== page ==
“All my friends got a new direction and they say that they’re living now…”
So begins Toronto-Portland band The Box Tiger‘s first full-length release, Set Fire, loosely defining the framework beneath the intricate riffs and cutting, cunning lyrics. Quickly, one begins to sense the disconnect between the band and the world in which it lives, and while it’s not a line drawn in angst or intentional defiance, it is an exploration of what it means to be the ‘Other’ and, more importantly, what it takes to break free and revel in nonconformity.
“Bleeding Hart” kicks off the album with its bass line evocative of Joan Jett and catchy refrains, revving the proverbial engines as any good opener should do. It’s certainly got single potential, although second track “The Hollows” is far more enticing to the ears with its ominous prowling verses spilling into an almost grunge chorus. Simple song structure at its core, the vocals of Sturino and flourishes of guitar elevate it, giving it a flavour all the band’s own.
Lead single “Set Fire To Your Friends” is the quintessential example of how a primarily indie rock band weaves elements of pop into its repertoire cleverly. Hook heavy and almost inappropriately cheerful as Sturino declares, “Let’s set fire to our friends. We can watch them burn ’til they’re dead, dead, dead!“, it’s one of the band’s strongest compositions to date. It also sets up a choice in track sequence that works to grand effect: upbeat-sombre pairings that serve to keep the album from neither sinking too low nor soaring too quickly into the sun. On the heels of “The Hollows”, the pop-inspired harmonies are particularly welcome and playful.
The use of pop song structure to intentionally clash with darker elements continues with “Knives”, the second single released as a lead-in for the album’s release. Eighties babies like myself may giggle in secret to a refrain of “Cuts like a knife” but the track is again one of the sinister deceptively cloaked in gossamer and ought to be a Top Thirty hit by now. It’s also a much-needed moment of relief on the heels of “Hospital Choir”, a true heartbreaker that evoked memories of loved ones lost to illness on a level I haven’t experienced since Matthew Good‘s “99% Of Us Is Failure”. A pained lament, it fades to a delicate wave of sound crashing over the rocks as Sturino laments, “I’m so sorry that I can’t be better at all…”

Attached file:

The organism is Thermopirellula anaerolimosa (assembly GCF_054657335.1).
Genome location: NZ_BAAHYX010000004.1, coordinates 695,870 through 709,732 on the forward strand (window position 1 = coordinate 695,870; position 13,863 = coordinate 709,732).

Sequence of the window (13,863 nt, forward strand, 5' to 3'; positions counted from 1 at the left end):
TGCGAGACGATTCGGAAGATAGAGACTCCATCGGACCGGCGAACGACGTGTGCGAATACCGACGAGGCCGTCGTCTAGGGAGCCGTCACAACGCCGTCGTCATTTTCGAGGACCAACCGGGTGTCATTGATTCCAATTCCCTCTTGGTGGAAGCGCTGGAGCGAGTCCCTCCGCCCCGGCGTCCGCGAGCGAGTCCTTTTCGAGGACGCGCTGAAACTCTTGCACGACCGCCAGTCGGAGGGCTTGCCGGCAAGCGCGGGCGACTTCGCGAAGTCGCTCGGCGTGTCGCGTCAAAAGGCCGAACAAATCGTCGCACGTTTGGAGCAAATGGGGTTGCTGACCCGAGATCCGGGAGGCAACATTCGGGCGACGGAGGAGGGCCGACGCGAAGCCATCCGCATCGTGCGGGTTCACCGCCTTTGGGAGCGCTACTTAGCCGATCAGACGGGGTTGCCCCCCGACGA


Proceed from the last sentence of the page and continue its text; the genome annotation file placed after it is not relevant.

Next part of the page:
If there is a criticism to be made, it’s that the album seems to drop off a little in the last few tracks, something I attribute to sequencing. For me, a quality album ends on such a strong note that I am compelled to return to track one and indulge again. Instead, I find myself more frequently jumping backwards from “Taller Than Trees”, which feels more befitting closer status with its near-optimistic vibe and pulsing vibe. For the endless iPod shufflers (self included), this ultimately pauses little trouble, but for those who prefer very much to listen to albums in order, it’s a detriment. This isn’t to suggest that the closing four songs aren’t enjoyable; I personally dig the almost 60s vibe of “See-Through Hole” in its guitar lines, particularly as a complement to “Set Fire…” I do wonder whether shifting another track after “Unmasked” would improve the album’s overall feel and “replay quotient”, though.
Set Fire is, on the whole, a strong album worthy of one’s ears in the ever-crowded music scene. Walking the tightrope between cheer and sorrow, it is an album of life — one that feels genuine and deliciously raw. Like many of us in our early thirties, The Box Tiger echo the jaded hope within.
Consider it a call to introspective arms, and scorch the earth within.
Highlights: “Set Fire To Your Friends”; “Knives”; “Hospital Choir”
Final Grade: A-
You can check out The Box Tiger at their official site, or sample it below.